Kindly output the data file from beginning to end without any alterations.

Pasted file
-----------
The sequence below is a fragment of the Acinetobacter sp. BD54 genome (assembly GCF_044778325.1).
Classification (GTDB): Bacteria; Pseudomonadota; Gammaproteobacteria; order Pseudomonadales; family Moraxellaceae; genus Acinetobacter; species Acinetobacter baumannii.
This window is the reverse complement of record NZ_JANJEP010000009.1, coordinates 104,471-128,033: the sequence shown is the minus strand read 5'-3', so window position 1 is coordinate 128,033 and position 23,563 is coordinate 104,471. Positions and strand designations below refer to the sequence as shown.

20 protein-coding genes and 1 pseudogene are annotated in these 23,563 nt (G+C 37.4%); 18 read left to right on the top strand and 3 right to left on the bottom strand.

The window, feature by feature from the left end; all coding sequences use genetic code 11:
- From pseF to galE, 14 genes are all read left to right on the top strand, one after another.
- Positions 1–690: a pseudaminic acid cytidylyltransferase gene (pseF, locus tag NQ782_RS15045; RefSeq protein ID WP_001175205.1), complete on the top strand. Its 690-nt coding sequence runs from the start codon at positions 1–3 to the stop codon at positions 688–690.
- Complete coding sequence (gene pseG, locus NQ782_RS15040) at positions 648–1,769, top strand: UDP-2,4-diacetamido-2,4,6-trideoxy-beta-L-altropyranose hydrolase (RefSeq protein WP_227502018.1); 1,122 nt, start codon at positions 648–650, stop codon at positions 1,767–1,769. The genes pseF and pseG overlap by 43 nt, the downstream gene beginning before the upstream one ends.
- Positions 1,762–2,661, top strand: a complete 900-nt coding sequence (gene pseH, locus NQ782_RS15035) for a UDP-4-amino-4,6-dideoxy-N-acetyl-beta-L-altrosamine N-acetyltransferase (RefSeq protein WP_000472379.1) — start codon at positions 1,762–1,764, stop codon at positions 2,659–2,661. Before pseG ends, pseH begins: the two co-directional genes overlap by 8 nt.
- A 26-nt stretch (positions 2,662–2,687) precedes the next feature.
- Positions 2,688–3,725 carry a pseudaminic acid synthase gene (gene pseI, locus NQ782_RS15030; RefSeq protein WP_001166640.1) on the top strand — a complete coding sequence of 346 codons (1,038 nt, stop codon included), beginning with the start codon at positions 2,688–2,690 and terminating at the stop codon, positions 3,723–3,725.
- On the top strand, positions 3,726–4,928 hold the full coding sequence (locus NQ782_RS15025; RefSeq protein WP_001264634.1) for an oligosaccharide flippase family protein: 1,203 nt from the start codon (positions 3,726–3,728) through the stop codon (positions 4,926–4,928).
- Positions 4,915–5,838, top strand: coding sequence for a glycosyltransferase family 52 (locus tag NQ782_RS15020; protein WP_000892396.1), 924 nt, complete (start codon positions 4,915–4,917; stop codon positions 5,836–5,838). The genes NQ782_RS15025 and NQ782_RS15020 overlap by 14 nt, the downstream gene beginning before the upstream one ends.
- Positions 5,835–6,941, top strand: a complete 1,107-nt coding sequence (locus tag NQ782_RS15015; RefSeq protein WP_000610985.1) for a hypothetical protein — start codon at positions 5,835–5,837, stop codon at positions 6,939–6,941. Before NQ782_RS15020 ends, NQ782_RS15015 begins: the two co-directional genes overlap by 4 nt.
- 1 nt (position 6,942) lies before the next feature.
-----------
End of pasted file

The sequence below is a fragment of the Acinetobacter sp. BD54 genome (assembly GCF_044778325.1).
Classification (GTDB): Bacteria; Pseudomonadota; Gammaproteobacteria; order Pseudomonadales; family Moraxellaceae; genus Acinetobacter; species Acinetobacter baumannii.
This window is the reverse complement of record NZ_JANJEP010000009.1, coordinates 104,471-128,033: the sequence shown is the minus strand read 5'-3', so window position 1 is coordinate 128,033 and position 23,563 is coordinate 104,471. Positions and strand designations below refer to the sequence as shown.

20 protein-coding genes and 1 pseudogene are annotated in these 23,563 nt (G+C 37.4%); 18 read left to right on the top strand and 3 right to left on the bottom strand.

The window, feature by feature from the left end; all coding sequences use genetic code 11:
- From pseF to galE, 14 genes are all read left to right on the top strand, one after another.
- Positions 1–690: a pseudaminic acid cytidylyltransferase gene (pseF, locus tag NQ782_RS15045; RefSeq protein ID WP_001175205.1), complete on the top strand. Its 690-nt coding sequence runs from the start codon at positions 1–3 to the stop codon at positions 688–690.
- Complete coding sequence (gene pseG, locus NQ782_RS15040) at positions 648–1,769, top strand: UDP-2,4-diacetamido-2,4,6-trideoxy-beta-L-altropyranose hydrolase (RefSeq protein WP_227502018.1); 1,122 nt, start codon at positions 648–650, stop codon at positions 1,767–1,769. The genes pseF and pseG overlap by 43 nt, the downstream gene beginning before the upstream one ends.
- Positions 1,762–2,661, top strand: a complete 900-nt coding sequence (gene pseH, locus NQ782_RS15035) for a UDP-4-amino-4,6-dideoxy-N-acetyl-beta-L-altrosamine N-acetyltransferase (RefSeq protein WP_000472379.1) — start codon at positions 1,762–1,764, stop codon at positions 2,659–2,661. Before pseG ends, pseH begins: the two co-directional genes overlap by 8 nt.
- A 26-nt stretch (positions 2,662–2,687) precedes the next feature.
- Positions 2,688–3,725 carry a pseudaminic acid synthase gene (gene pseI, locus NQ782_RS15030; RefSeq protein WP_001166640.1) on the top strand — a complete coding sequence of 346 codons (1,038 nt, stop codon included), beginning with the start codon at positions 2,688–2,690 and terminating at the stop codon, positions 3,723–3,725.
- On the top strand, positions 3,726–4,928 hold the full coding sequence (locus NQ782_RS15025; RefSeq protein WP_001264634.1) for an oligosaccharide flippase family protein: 1,203 nt from the start codon (positions 3,726–3,728) through the stop codon (positions 4,926–4,928).
- Positions 4,915–5,838, top strand: coding sequence for a glycosyltransferase family 52 (locus tag NQ782_RS15020; protein WP_000892396.1), 924 nt, complete (start codon positions 4,915–4,917; stop codon positions 5,836–5,838). The genes NQ782_RS15025 and NQ782_RS15020 overlap by 14 nt, the downstream gene beginning before the upstream one ends.
- Positions 5,835–6,941, top strand: a complete 1,107-nt coding sequence (locus tag NQ782_RS15015; RefSeq protein WP_000610985.1) for a hypothetical protein — start codon at positions 5,835–5,837, stop codon at positions 6,939–6,941. Before NQ782_RS15020 ends, NQ782_RS15015 begins: the two co-directional genes overlap by 4 nt.
- 1 nt (position 6,942) lies before the next feature.